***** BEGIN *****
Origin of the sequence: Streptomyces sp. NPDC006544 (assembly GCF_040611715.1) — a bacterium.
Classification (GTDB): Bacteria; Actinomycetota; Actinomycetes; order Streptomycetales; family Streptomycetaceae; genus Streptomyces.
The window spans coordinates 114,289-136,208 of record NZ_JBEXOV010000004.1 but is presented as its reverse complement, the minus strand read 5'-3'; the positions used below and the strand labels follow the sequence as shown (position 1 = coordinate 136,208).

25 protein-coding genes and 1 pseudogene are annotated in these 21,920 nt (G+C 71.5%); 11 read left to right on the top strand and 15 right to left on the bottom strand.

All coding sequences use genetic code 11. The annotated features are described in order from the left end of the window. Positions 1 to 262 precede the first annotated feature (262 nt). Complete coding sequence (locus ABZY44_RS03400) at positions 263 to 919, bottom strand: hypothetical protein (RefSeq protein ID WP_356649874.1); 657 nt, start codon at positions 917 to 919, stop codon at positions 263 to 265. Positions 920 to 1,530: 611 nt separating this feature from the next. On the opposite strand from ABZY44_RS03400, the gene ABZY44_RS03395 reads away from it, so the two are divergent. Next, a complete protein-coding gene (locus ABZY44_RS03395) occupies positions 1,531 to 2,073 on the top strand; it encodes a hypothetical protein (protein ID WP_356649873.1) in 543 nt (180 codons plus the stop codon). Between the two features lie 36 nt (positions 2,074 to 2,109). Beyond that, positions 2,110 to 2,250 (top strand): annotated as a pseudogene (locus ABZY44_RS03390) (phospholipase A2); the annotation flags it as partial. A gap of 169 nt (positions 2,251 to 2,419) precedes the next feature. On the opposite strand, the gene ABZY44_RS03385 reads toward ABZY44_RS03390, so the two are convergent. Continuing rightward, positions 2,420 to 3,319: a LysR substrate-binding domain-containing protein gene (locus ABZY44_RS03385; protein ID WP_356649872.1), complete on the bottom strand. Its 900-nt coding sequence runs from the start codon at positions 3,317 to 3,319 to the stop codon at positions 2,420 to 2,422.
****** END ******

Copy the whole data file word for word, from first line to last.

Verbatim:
Origin of the sequence: Streptomyces sp. NPDC006544 (assembly GCF_040611715.1) — a bacterium.
Classification (GTDB): Bacteria; Actinomycetota; Actinomycetes; order Streptomycetales; family Streptomycetaceae; genus Streptomyces.
The window spans coordinates 114,289-136,208 of record NZ_JBEXOV010000004.1 but is presented as its reverse complement, the minus strand read 5'-3'; the positions used below and the strand labels follow the sequence as shown (position 1 = coordinate 136,208).

25 protein-coding genes and 1 pseudogene are annotated in these 21,920 nt (G+C 71.5%); 11 read left to right on the top strand and 15 right to left on the bottom strand.

All coding sequences use genetic code 11. The annotated features are described in order from the left end of the window. Positions 1 to 262 precede the first annotated feature (262 nt). Complete coding sequence (locus ABZY44_RS03400) at positions 263 to 919, bottom strand: hypothetical protein (RefSeq protein ID WP_356649874.1); 657 nt, start codon at positions 917 to 919, stop codon at positions 263 to 265. Positions 920 to 1,530: 611 nt separating this feature from the next. On the opposite strand from ABZY44_RS03400, the gene ABZY44_RS03395 reads away from it, so the two are divergent. Next, a complete protein-coding gene (locus ABZY44_RS03395) occupies positions 1,531 to 2,073 on the top strand; it encodes a hypothetical protein (protein ID WP_356649873.1) in 543 nt (180 codons plus the stop codon). Between the two features lie 36 nt (positions 2,074 to 2,109). Beyond that, positions 2,110 to 2,250 (top strand): annotated as a pseudogene (locus ABZY44_RS03390) (phospholipase A2); the annotation flags it as partial. A gap of 169 nt (positions 2,251 to 2,419) precedes the next feature. On the opposite strand, the gene ABZY44_RS03385 reads toward ABZY44_RS03390, so the two are convergent. Continuing rightward, positions 2,420 to 3,319: a LysR substrate-binding domain-containing protein gene (locus ABZY44_RS03385; protein ID WP_356649872.1), complete on the bottom strand. Its 900-nt coding sequence runs from the start codon at positions 3,317 to 3,319 to the stop codon at positions 2,420 to 2,422.